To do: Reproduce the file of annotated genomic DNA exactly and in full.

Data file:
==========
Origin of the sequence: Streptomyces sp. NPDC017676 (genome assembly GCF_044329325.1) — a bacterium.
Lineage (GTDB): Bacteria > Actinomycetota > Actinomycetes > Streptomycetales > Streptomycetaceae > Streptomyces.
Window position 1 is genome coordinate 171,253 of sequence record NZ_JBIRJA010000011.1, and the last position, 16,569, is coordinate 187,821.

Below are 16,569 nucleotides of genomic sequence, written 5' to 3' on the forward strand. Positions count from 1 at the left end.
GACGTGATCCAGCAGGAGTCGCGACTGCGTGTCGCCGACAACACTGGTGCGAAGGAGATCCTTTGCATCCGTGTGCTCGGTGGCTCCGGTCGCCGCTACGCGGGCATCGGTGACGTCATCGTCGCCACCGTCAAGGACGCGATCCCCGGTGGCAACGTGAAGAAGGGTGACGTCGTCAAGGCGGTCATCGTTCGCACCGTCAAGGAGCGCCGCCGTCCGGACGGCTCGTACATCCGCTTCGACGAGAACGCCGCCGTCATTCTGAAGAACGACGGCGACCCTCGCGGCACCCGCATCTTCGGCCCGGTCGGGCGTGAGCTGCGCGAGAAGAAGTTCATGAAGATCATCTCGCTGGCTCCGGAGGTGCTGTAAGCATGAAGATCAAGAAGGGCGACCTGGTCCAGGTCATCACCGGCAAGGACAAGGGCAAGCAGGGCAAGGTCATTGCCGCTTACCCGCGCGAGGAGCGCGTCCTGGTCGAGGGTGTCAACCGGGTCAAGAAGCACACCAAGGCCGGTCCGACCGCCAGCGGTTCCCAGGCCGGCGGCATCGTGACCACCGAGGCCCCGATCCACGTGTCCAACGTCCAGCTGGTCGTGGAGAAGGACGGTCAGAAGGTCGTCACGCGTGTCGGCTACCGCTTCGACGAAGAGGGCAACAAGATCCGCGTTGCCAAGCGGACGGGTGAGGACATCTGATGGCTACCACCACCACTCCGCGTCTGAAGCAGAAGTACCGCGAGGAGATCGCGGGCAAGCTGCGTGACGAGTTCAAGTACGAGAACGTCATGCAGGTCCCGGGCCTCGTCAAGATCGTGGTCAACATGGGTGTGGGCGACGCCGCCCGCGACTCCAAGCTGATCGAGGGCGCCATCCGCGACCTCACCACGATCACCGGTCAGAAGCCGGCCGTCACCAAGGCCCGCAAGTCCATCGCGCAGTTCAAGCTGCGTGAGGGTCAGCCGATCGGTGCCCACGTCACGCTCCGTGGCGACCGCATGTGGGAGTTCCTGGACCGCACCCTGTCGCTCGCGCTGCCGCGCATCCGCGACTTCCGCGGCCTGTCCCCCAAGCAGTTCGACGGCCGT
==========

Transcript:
Origin of the sequence: Streptomyces sp. NPDC017676 (genome assembly GCF_044329325.1) — a bacterium.
Lineage (GTDB): Bacteria > Actinomycetota > Actinomycetes > Streptomycetales > Streptomycetaceae > Streptomyces.
Window position 1 is genome coordinate 171,253 of sequence record NZ_JBIRJA010000011.1, and the last position, 16,569, is coordinate 187,821.

Below are 16,569 nucleotides of genomic sequence, written 5' to 3' on the forward strand. Positions count from 1 at the left end.
GACGTGATCCAGCAGGAGTCGCGACTGCGTGTCGCCGACAACACTGGTGCGAAGGAGATCCTTTGCATCCGTGTGCTCGGTGGCTCCGGTCGCCGCTACGCGGGCATCGGTGACGTCATCGTCGCCACCGTCAAGGACGCGATCCCCGGTGGCAACGTGAAGAAGGGTGACGTCGTCAAGGCGGTCATCGTTCGCACCGTCAAGGAGCGCCGCCGTCCGGACGGCTCGTACATCCGCTTCGACGAGAACGCCGCCGTCATTCTGAAGAACGACGGCGACCCTCGCGGCACCCGCATCTTCGGCCCGGTCGGGCGTGAGCTGCGCGAGAAGAAGTTCATGAAGATCATCTCGCTGGCTCCGGAGGTGCTGTAAGCATGAAGATCAAGAAGGGCGACCTGGTCCAGGTCATCACCGGCAAGGACAAGGGCAAGCAGGGCAAGGTCATTGCCGCTTACCCGCGCGAGGAGCGCGTCCTGGTCGAGGGTGTCAACCGGGTCAAGAAGCACACCAAGGCCGGTCCGACCGCCAGCGGTTCCCAGGCCGGCGGCATCGTGACCACCGAGGCCCCGATCCACGTGTCCAACGTCCAGCTGGTCGTGGAGAAGGACGGTCAGAAGGTCGTCACGCGTGTCGGCTACCGCTTCGACGAAGAGGGCAACAAGATCCGCGTTGCCAAGCGGACGGGTGAGGACATCTGATGGCTACCACCACCACTCCGCGTCTGAAGCAGAAGTACCGCGAGGAGATCGCGGGCAAGCTGCGTGACGAGTTCAAGTACGAGAACGTCATGCAGGTCCCGGGCCTCGTCAAGATCGTGGTCAACATGGGTGTGGGCGACGCCGCCCGCGACTCCAAGCTGATCGAGGGCGCCATCCGCGACCTCACCACGATCACCGGTCAGAAGCCGGCCGTCACCAAGGCCCGCAAGTCCATCGCGCAGTTCAAGCTGCGTGAGGGTCAGCCGATCGGTGCCCACGTCACGCTCCGTGGCGACCGCATGTGGGAGTTCCTGGACCGCACCCTGTCGCTCGCGCTGCCGCGCATCCGCGACTTCCGCGGCCTGTCCCCCAAGCAGTTCGACGGCCGT